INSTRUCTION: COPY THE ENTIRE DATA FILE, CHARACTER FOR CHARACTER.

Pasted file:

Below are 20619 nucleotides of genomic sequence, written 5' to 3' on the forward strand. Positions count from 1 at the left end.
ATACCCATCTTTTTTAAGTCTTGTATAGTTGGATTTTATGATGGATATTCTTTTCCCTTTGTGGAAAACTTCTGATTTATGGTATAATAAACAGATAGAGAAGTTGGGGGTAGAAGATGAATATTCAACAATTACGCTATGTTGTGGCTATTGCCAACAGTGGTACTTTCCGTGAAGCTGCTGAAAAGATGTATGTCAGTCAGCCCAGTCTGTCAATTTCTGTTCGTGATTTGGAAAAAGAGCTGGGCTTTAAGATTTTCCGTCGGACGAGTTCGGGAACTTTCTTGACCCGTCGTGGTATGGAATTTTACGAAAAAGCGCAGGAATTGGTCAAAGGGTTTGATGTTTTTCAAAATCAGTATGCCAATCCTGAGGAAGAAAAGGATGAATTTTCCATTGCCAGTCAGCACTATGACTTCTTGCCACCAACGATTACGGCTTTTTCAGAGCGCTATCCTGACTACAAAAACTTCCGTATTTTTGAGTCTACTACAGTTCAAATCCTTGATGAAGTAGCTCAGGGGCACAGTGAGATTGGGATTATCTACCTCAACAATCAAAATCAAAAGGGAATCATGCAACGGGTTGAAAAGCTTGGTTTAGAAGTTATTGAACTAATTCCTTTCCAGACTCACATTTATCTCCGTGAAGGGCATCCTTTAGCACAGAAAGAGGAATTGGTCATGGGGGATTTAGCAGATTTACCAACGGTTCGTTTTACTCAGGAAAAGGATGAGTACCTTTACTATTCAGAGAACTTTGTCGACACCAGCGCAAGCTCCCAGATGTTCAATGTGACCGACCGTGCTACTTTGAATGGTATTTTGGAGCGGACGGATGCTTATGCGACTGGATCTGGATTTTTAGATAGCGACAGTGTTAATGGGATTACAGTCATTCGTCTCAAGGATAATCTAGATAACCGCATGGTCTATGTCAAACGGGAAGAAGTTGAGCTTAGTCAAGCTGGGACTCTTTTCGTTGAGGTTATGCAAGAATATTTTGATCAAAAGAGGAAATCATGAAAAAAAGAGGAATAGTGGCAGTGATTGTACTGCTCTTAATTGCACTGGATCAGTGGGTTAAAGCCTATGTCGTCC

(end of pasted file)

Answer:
Below are 20619 nucleotides of genomic sequence, written 5' to 3' on the forward strand. Positions count from 1 at the left end.
ATACCCATCTTTTTTAAGTCTTGTATAGTTGGATTTTATGATGGATATTCTTTTCCCTTTGTGGAAAACTTCTGATTTATGGTATAATAAACAGATAGAGAAGTTGGGGGTAGAAGATGAATATTCAACAATTACGCTATGTTGTGGCTATTGCCAACAGTGGTACTTTCCGTGAAGCTGCTGAAAAGATGTATGTCAGTCAGCCCAGTCTGTCAATTTCTGTTCGTGATTTGGAAAAAGAGCTGGGCTTTAAGATTTTCCGTCGGACGAGTTCGGGAACTTTCTTGACCCGTCGTGGTATGGAATTTTACGAAAAAGCGCAGGAATTGGTCAAAGGGTTTGATGTTTTTCAAAATCAGTATGCCAATCCTGAGGAAGAAAAGGATGAATTTTCCATTGCCAGTCAGCACTATGACTTCTTGCCACCAACGATTACGGCTTTTTCAGAGCGCTATCCTGACTACAAAAACTTCCGTATTTTTGAGTCTACTACAGTTCAAATCCTTGATGAAGTAGCTCAGGGGCACAGTGAGATTGGGATTATCTACCTCAACAATCAAAATCAAAAGGGAATCATGCAACGGGTTGAAAAGCTTGGTTTAGAAGTTATTGAACTAATTCCTTTCCAGACTCACATTTATCTCCGTGAAGGGCATCCTTTAGCACAGAAAGAGGAATTGGTCATGGGGGATTTAGCAGATTTACCAACGGTTCGTTTTACTCAGGAAAAGGATGAGTACCTTTACTATTCAGAGAACTTTGTCGACACCAGCGCAAGCTCCCAGATGTTCAATGTGACCGACCGTGCTACTTTGAATGGTATTTTGGAGCGGACGGATGCTTATGCGACTGGATCTGGATTTTTAGATAGCGACAGTGTTAATGGGATTACAGTCATTCGTCTCAAGGATAATCTAGATAACCGCATGGTCTATGTCAAACGGGAAGAAGTTGAGCTTAGTCAAGCTGGGACTCTTTTCGTTGAGGTTATGCAAGAATATTTTGATCAAAAGAGGAAATCATGAAAAAAAGAGGAATAGTGGCAGTGATTGTACTGCTCTTAATTGCACTGGATCAGTGGGTTAAAGCCTATGTCGTCC